Application-layer account abstraction


#1

TLDR: We suggest a way to bootstrap accounts into account abstraction schemes at the application layer.

Construction

We build an “abstractor” contract to emulate account abstraction at the application layer. The abstractor has “virtual accounts” serving as “virtual entry points” for “virtual transactions”. Each virtual account has a “virtual balance” and “virtual init code”.

To make it to their virtual entry points, virtual transactions are broadcast by users to proposers. Those are executed locally, selected, batched and finally wrapped by proposers in a single “dummy transaction” where:

  • The sender address is a fresh ephemeral account with zero balance
  • The nonce is set to 0
  • The gas price is set to 0
  • The gas limit is set to 8,000,000
  • The recipient address is set to the abstractor’s address
  • The value is set to 0

The EVM unwraps the dummy transaction and sends the virtual transaction batch to the abstractor. Individual virtual transactions are then processed sequentially as expected:

  1. They are parsed by the abstractor to extract the associated “virtual sender address”, virtual gas price", “virtual gas limit”, “virtual data”, “virtual recipient address”, virtual signature", “virtual nonce”, etc.
  2. The virtual signature and virtual nonce are checked against the virtual init code of the virtual sender account and the abstractor throws if the checks fail.
  3. If the virtual balance is less than the virtual gas price times the virtual gas limit the abstractor throws, and the virtual balance is sent to the coinbase.
  4. The abstractor calls the contract specified by the virtual recipient address with the virtual data, and a gas limit set to the virtual gas limit.
  5. The abstractor rewards the coinbase with the gas used in step 4) times the virtual gas price.

Other details of account abstraction (e.g. init code filling) are similarly handled by the abstractor.

Discussion

The default signature and nonce infrastructure is bypassed by using an ephemeral account with 0 gas price and nonce, and a dummy signature. This makes it possible to have alternative transaction entry points (e.g. to support UTXOs, quantum-secure signatures, ERC20 gas) without being burdened by ECDSA signatures and nonces.

Pushing account abstraction to the application layer keeps the protocol layer simple. Simultaneously, different abstraction schemes can compete and evolve organically at the application layer, and explore the gamut of tradeoffs that a one-size-fits-all abstraction scheme may fail to capture.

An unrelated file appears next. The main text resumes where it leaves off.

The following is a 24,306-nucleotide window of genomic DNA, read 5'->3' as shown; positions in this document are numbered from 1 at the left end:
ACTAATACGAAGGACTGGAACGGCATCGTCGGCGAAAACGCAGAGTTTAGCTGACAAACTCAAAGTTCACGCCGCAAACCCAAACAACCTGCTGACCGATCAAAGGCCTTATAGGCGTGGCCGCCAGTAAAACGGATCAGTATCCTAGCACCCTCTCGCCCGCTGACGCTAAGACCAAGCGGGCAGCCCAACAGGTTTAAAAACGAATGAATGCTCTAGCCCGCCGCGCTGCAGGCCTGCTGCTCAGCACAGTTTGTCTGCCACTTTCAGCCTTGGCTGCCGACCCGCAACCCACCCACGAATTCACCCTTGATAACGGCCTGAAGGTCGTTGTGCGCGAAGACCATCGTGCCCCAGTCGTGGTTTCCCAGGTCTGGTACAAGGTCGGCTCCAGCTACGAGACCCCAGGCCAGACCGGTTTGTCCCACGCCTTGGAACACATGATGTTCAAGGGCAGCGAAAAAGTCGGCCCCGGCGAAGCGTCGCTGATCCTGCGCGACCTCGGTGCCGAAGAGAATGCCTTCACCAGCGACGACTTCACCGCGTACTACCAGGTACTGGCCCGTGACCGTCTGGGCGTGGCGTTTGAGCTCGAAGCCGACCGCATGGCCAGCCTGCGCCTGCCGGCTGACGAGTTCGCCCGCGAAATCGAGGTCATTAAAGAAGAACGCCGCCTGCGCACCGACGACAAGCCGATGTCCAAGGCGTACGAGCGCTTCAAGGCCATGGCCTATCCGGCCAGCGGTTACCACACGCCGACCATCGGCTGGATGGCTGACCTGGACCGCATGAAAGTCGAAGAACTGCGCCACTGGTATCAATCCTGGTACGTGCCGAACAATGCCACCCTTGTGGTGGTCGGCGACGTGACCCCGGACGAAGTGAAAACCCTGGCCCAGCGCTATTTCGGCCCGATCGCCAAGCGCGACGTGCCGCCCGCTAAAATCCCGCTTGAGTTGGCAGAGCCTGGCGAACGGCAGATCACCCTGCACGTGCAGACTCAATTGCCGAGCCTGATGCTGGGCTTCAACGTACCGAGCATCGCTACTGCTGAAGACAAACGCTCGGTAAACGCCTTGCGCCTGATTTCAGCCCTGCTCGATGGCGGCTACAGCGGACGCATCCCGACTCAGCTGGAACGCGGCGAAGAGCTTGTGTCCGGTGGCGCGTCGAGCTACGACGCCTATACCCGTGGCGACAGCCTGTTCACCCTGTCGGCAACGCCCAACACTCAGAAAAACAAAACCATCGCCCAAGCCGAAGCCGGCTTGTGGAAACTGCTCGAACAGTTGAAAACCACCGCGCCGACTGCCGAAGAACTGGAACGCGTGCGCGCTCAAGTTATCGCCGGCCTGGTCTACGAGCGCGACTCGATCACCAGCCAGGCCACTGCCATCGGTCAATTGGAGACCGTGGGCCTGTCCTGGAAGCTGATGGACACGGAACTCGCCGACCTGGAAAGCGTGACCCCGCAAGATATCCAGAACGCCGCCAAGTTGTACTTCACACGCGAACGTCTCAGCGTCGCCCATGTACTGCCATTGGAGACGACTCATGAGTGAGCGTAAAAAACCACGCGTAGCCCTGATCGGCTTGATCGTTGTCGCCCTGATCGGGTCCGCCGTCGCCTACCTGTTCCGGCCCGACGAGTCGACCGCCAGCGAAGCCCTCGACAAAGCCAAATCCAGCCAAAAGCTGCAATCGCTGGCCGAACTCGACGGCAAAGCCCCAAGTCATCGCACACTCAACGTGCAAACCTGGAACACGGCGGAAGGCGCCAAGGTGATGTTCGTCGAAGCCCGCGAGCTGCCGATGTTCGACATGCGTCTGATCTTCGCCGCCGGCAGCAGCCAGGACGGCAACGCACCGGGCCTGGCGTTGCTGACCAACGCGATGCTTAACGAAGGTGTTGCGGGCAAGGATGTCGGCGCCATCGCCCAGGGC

Going further, we may be able to reuse the above bootstrap strategy on a transaction entry point that is simpler than Ethereum 1.0 accounts to remove enshrined infrastructure such as gas prices, nonces and ECDSA signatures, all without enshrining abstraction-specific infrastructure such as PAYGAS, BREAKPOINT or PANIC opcodes.


#2

I’m working in Identity smart contract, which probably does this Application-layer account abstraction.
I already have an adaptor to enable abstraction of gas token, and the keys can be used to sign or multisign transactions, and also a decentralized recovery account.

I will follow this thread to find some ideas to improve my current work.


#3

It’d be great if you could have more categories or tags for each post, e.g. sharding, phase 2, EVM, phase 1, networks, protocol architecture, etc. I see that you can create posts with a subcategory for Casper. At the moment I only care about implementing phase 1, I don’t want to know much about phase 2 or later until I get to a point where such things are ready to be implemented. Then I get a notification for just new posts in phase 1, not all posts in the sharding category.


#4

I’d love to see some thing like this in practice. What would a contract that does this looks like?


#5

Sorry for the slow response, but here it is:



Note that this still under development.


#6

One concern is that “2nd layer marketplace” schemes like this make it harder for users to calculate the correct fees to pay for their transactions. In general, I feel like we should make it as easy as possible for users to figure out the fees they have to pay to get their transaction included - as of now, it’s hard enough that users have to trust services like Eth Gas Station to figure out what the correct fees to pay are.

In general, I feel like we need to be clear with the desiderata we have for our fee markets. “Easy to find the ‘correct’ fee” seems like an important one, IMO - and there are schemes one can imagine that do a much better job of this than even what we have now.

P.S. I implemented a scheme like this for uPort last summer. For anyone interested, it can be found here.


#7

By using gasPrice and gasLimit instead of fee in the inner transaction makes easier to calculate transaction.
Having known the fixed amount the outer transactions consumes to verify signature and change token storage.

The way GasRelay contract is implemented makes possible to gas relayer actor checking if inner transaction signer account contain funds to pay the fee and how much itself will pay for each token.
Also inner transaction signer actor can know how much tokens it will pay for each gas cost and at up to what limit.
It just reimplements the same techniques used by ethereum but accepting any ERC20Token, or ether stored in the account contact itself.
However, each ERC20Token implementation can have different cost of “transfer”, and the cost is usually different from when “initializing” the address balance for the first time and the second consecutive times.
The main idea is to make keys without ether or tokens be able to control the account that holds the tokens.

Gas relayer actor, as msg.sender in gas relay action, authorizes uses of its own “ether” as gas to “call” the contract, with verified parameters signed by accounts defined in contract storage.